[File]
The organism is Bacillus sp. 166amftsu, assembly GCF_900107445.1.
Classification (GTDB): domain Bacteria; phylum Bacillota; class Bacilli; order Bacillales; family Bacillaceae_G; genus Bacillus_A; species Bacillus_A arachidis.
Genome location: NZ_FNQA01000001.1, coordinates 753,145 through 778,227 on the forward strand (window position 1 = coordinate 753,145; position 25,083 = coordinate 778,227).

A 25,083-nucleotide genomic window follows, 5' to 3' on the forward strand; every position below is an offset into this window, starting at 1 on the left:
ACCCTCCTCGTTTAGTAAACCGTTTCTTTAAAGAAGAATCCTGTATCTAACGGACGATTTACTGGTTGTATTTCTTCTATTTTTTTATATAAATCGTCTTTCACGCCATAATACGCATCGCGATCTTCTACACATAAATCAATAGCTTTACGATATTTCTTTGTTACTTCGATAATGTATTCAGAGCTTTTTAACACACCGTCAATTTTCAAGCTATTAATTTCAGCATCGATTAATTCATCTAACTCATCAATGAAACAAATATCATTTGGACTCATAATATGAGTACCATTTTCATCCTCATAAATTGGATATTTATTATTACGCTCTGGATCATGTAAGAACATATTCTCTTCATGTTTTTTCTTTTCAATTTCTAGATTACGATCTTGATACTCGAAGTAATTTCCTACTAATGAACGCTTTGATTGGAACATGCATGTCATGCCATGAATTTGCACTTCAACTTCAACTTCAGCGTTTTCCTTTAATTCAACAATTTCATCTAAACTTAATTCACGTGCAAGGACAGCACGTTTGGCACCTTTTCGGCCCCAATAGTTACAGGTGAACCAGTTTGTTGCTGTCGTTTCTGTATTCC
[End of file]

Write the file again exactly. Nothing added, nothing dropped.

The organism is Bacillus sp. 166amftsu, assembly GCF_900107445.1.
Classification (GTDB): domain Bacteria; phylum Bacillota; class Bacilli; order Bacillales; family Bacillaceae_G; genus Bacillus_A; species Bacillus_A arachidis.
Genome location: NZ_FNQA01000001.1, coordinates 753,145 through 778,227 on the forward strand (window position 1 = coordinate 753,145; position 25,083 = coordinate 778,227).

A 25,083-nucleotide genomic window follows, 5' to 3' on the forward strand; every position below is an offset into this window, starting at 1 on the left:
ACCCTCCTCGTTTAGTAAACCGTTTCTTTAAAGAAGAATCCTGTATCTAACGGACGATTTACTGGTTGTATTTCTTCTATTTTTTTATATAAATCGTCTTTCACGCCATAATACGCATCGCGATCTTCTACACATAAATCAATAGCTTTACGATATTTCTTTGTTACTTCGATAATGTATTCAGAGCTTTTTAACACACCGTCAATTTTCAAGCTATTAATTTCAGCATCGATTAATTCATCTAACTCATCAATGAAACAAATATCATTTGGACTCATAATATGAGTACCATTTTCATCCTCATAAATTGGATATTTATTATTACGCTCTGGATCATGTAAGAACATATTCTCTTCATGTTTTTTCTTTTCAATTTCTAGATTACGATCTTGATACTCGAAGTAATTTCCTACTAATGAACGCTTTGATTGGAACATGCATGTCATGCCATGAATTTGCACTTCAACTTCAACTTCAGCGTTTTCCTTTAATTCAACAATTTCATCTAAACTTAATTCACGTGCAAGGACAGCACGTTTGGCACCTTTTCGGCCCCAATAGTTACAGGTGAACCAGTTTGTTGCTGTCGTTTCTGTATTCC